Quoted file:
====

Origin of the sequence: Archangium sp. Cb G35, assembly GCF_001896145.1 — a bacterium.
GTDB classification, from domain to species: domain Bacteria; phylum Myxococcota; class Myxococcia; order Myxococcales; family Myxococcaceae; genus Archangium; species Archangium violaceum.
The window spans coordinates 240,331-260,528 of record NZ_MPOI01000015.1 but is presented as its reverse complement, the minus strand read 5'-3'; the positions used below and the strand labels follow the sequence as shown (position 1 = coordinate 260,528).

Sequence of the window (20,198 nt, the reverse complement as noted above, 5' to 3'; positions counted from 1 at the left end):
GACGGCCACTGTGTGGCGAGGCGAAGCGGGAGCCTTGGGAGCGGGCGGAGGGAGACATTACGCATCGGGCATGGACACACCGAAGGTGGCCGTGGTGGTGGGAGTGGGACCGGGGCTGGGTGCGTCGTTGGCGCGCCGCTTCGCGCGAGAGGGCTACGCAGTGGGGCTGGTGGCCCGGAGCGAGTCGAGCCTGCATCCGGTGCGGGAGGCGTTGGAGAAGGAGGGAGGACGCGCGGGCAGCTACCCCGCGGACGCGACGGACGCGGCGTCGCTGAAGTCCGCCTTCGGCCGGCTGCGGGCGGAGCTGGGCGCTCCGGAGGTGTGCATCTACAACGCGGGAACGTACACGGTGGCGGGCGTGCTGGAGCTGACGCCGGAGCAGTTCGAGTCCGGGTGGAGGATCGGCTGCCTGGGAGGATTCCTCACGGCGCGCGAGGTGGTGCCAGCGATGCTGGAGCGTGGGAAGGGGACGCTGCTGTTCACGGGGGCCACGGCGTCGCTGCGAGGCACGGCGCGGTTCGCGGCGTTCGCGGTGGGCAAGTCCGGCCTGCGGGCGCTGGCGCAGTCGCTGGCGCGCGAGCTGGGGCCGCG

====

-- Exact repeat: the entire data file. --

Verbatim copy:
Origin of the sequence: Archangium sp. Cb G35, assembly GCF_001896145.1 — a bacterium.
GTDB classification, from domain to species: domain Bacteria; phylum Myxococcota; class Myxococcia; order Myxococcales; family Myxococcaceae; genus Archangium; species Archangium violaceum.
The window spans coordinates 240,331-260,528 of record NZ_MPOI01000015.1 but is presented as its reverse complement, the minus strand read 5'-3'; the positions used below and the strand labels follow the sequence as shown (position 1 = coordinate 260,528).

Sequence of the window (20,198 nt, the reverse complement as noted above, 5' to 3'; positions counted from 1 at the left end):
GACGGCCACTGTGTGGCGAGGCGAAGCGGGAGCCTTGGGAGCGGGCGGAGGGAGACATTACGCATCGGGCATGGACACACCGAAGGTGGCCGTGGTGGTGGGAGTGGGACCGGGGCTGGGTGCGTCGTTGGCGCGCCGCTTCGCGCGAGAGGGCTACGCAGTGGGGCTGGTGGCCCGGAGCGAGTCGAGCCTGCATCCGGTGCGGGAGGCGTTGGAGAAGGAGGGAGGACGCGCGGGCAGCTACCCCGCGGACGCGACGGACGCGGCGTCGCTGAAGTCCGCCTTCGGCCGGCTGCGGGCGGAGCTGGGCGCTCCGGAGGTGTGCATCTACAACGCGGGAACGTACACGGTGGCGGGCGTGCTGGAGCTGACGCCGGAGCAGTTCGAGTCCGGGTGGAGGATCGGCTGCCTGGGAGGATTCCTCACGGCGCGCGAGGTGGTGCCAGCGATGCTGGAGCGTGGGAAGGGGACGCTGCTGTTCACGGGGGCCACGGCGTCGCTGCGAGGCACGGCGCGGTTCGCGGCGTTCGCGGTGGGCAAGTCCGGCCTGCGGGCGCTGGCGCAGTCGCTGGCGCGCGAGCTGGGGCCGCG